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    Former British Conservative MP Louise Mensch

    Ex UK MP Mensch Continues 'Wild Conspiracy Theories' Despite Scant Evidence

    © AFP 2019 / Carl Court
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    Former British MP Louise Mensch, who has made repeated claims that the Trump campaign is connected to Russia, is facing accusations of peddling conspiracy theories. To back up her insights into the US and Russia, Mensch has told Western media that she is "a temporary superpower."

    Former chick-lit author, former Conservative British MP, former editor of a libertarian US Newscorp site, Heat Street — and now blogger. Louise Mensch's career trajectory has shifted significantly in the past decade with minimal global attention. However, that all changed on November 7th 2016.

    'EXCLUSIVE: FBI 'Granted FISA Warrant' Covering Trump Camp's Ties To Russia' read the Heat Street headline.

    In the article, Mensch asserted that she had been contacted by sources with links to the counter-intelligence community, who told her that the FBI was granted, a Foreign Intelligence Surveillance Act (FISA) court warrant in October 2016 to monitor US citizens involved in the Trump campaign for alleged ties to Russia.

    Fast forward two months, and several more high-profile media outlets, including the BBC and the Guardian newspaper, also started reporting that the US Justice Department was investigating communications between Russian banks and a Trump associate.

    Mensch was quick to take credit.

    However, with her new found international fame, Mensch began to make increasingly outlandish claims over a whole plethora of topics.

    In often expletive ridden tweets, Mensch has variously claimed that Russian President Vladimir Putin ordered the murder of US citizen Andrew Breitbart, the founder of far-right news site Breitbart news; that Trump adviser Steve Bannon orchestrated bomb threats against Jewish schools; and that President Obama should have bombed Russia to help win a global cyberwar.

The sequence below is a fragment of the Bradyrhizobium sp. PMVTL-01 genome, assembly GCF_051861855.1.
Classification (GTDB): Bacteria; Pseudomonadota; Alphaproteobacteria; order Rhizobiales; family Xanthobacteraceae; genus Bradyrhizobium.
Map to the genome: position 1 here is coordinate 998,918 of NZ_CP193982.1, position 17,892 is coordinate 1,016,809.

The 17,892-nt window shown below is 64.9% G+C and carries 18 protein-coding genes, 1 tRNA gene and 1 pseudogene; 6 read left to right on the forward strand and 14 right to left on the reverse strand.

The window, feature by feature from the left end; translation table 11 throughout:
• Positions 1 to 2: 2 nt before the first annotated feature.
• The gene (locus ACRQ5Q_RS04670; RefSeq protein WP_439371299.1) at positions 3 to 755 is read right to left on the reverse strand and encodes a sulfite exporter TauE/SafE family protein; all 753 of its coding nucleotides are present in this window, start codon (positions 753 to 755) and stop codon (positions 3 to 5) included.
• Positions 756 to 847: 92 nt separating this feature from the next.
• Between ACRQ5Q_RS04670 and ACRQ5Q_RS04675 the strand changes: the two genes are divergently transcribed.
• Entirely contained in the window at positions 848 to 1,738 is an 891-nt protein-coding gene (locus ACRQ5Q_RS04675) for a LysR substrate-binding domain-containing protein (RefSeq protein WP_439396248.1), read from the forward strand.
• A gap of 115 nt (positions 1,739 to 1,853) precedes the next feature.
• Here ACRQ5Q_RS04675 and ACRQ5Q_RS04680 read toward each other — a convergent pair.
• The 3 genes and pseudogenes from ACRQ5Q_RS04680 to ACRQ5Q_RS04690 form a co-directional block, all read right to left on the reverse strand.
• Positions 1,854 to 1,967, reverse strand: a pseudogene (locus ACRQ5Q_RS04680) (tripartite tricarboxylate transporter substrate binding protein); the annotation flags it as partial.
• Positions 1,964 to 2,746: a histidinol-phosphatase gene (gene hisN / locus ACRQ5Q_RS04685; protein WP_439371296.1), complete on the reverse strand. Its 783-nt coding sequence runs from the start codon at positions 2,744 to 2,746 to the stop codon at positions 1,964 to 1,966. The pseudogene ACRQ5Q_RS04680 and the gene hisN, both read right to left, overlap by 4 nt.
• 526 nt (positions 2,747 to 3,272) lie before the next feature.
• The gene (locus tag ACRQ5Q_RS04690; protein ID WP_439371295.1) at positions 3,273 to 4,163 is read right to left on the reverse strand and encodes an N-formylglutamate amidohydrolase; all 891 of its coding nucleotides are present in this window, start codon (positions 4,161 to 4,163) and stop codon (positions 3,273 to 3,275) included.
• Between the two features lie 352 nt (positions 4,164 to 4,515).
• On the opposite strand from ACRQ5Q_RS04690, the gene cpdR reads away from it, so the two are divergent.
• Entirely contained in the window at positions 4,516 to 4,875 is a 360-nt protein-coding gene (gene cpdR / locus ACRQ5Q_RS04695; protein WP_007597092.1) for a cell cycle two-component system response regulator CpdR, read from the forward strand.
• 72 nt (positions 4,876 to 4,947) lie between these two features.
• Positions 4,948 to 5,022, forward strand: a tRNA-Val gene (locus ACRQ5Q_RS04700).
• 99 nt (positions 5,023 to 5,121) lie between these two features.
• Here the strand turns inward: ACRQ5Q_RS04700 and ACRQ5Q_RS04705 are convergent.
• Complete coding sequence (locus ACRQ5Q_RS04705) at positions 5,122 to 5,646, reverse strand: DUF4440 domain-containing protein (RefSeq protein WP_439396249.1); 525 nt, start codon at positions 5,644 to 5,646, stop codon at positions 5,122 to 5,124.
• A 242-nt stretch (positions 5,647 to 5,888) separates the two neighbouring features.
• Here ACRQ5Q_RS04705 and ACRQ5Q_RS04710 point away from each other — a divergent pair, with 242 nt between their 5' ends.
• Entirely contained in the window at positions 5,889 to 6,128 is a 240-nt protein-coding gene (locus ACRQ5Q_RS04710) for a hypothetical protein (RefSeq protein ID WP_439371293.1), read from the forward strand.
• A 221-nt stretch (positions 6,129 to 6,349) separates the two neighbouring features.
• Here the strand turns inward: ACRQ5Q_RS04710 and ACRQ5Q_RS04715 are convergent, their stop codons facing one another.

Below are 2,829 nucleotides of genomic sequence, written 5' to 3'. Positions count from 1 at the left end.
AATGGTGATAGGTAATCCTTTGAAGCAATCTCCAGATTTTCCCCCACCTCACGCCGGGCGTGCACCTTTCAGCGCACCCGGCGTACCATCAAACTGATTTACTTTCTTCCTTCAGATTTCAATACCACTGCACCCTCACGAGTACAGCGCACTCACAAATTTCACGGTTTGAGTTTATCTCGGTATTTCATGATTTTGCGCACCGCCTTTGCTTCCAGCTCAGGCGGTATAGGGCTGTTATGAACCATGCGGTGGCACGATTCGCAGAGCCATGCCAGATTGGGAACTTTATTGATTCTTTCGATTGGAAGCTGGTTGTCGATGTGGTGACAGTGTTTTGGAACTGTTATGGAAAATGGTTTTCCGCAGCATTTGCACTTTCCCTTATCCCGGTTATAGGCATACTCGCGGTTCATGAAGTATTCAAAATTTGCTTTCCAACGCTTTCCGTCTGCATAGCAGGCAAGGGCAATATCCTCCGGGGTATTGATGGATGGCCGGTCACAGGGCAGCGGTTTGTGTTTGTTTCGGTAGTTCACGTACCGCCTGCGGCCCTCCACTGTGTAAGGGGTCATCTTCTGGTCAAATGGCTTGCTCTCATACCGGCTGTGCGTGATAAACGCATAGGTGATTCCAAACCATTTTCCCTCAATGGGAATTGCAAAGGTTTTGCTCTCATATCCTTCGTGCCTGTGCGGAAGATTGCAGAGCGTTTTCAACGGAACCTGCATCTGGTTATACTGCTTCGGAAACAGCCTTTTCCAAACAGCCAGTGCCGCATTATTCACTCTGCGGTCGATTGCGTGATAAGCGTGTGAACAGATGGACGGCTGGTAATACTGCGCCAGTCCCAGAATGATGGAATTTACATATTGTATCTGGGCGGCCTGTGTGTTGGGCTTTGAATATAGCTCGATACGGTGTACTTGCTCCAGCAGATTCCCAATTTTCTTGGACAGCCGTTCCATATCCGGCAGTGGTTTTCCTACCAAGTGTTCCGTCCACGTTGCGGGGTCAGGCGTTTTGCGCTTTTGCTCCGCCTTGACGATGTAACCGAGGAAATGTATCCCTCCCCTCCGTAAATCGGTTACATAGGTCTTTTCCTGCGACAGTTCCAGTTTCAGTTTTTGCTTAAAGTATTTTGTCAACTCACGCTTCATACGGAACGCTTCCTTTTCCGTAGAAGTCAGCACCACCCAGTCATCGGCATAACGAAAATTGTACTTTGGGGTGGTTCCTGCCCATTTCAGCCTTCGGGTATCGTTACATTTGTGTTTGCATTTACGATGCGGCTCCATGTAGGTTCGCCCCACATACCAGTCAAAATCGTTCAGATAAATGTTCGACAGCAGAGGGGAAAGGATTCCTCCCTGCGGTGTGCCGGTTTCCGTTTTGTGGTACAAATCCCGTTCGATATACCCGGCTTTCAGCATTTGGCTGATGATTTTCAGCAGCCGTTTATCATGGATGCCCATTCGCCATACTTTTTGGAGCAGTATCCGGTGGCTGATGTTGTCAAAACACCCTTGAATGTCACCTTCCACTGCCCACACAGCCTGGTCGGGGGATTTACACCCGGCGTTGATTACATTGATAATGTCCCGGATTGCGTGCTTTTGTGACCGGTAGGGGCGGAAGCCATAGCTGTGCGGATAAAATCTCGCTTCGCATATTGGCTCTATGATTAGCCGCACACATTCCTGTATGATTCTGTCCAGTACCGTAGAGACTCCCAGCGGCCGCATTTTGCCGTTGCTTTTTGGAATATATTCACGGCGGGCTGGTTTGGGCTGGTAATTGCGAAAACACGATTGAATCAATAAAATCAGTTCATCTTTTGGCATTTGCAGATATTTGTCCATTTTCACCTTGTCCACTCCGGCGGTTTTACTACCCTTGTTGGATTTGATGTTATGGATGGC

The bizzare twitter output of Ms. Mensch has not prevented her from being praised by some liberal-leaning news outlets, which have praised Mensch's reporting.

    On February 17th, the UK Guardian newspaper ran a flattering portrayal of Louise Mensch, praising her ability to land an "extraordinary scoop that had eluded the best investigative journalists in the US" in relation to her November FISA article.

    At the end of the piece Mensch boasted:

    "I've never been sued because I've never been wrong."

    However, she has been challenged by some journalists on why many of her allegations do not come with accompanying proof.

    Then, in March 2017, BBC journalist Andrew Neil questioned: "Aren't you in danger of peddling wild conspiracy theories?"

    Towards the end of the interview, prompting the unmistakable mocking laughter of fellow guests, Neil also referred to A Sunday Times newspaper interview, in which Mensch called herself "a temporary superpower."

    The testy exchange has not prevented Ms. Mensch from characterising herself as a serious journalist.

    However, her continued twitter and TV outburst, far from helping her cultivate a reputation as an investigative reporter, have given Mensch the air of an internet conspiracy theorist.


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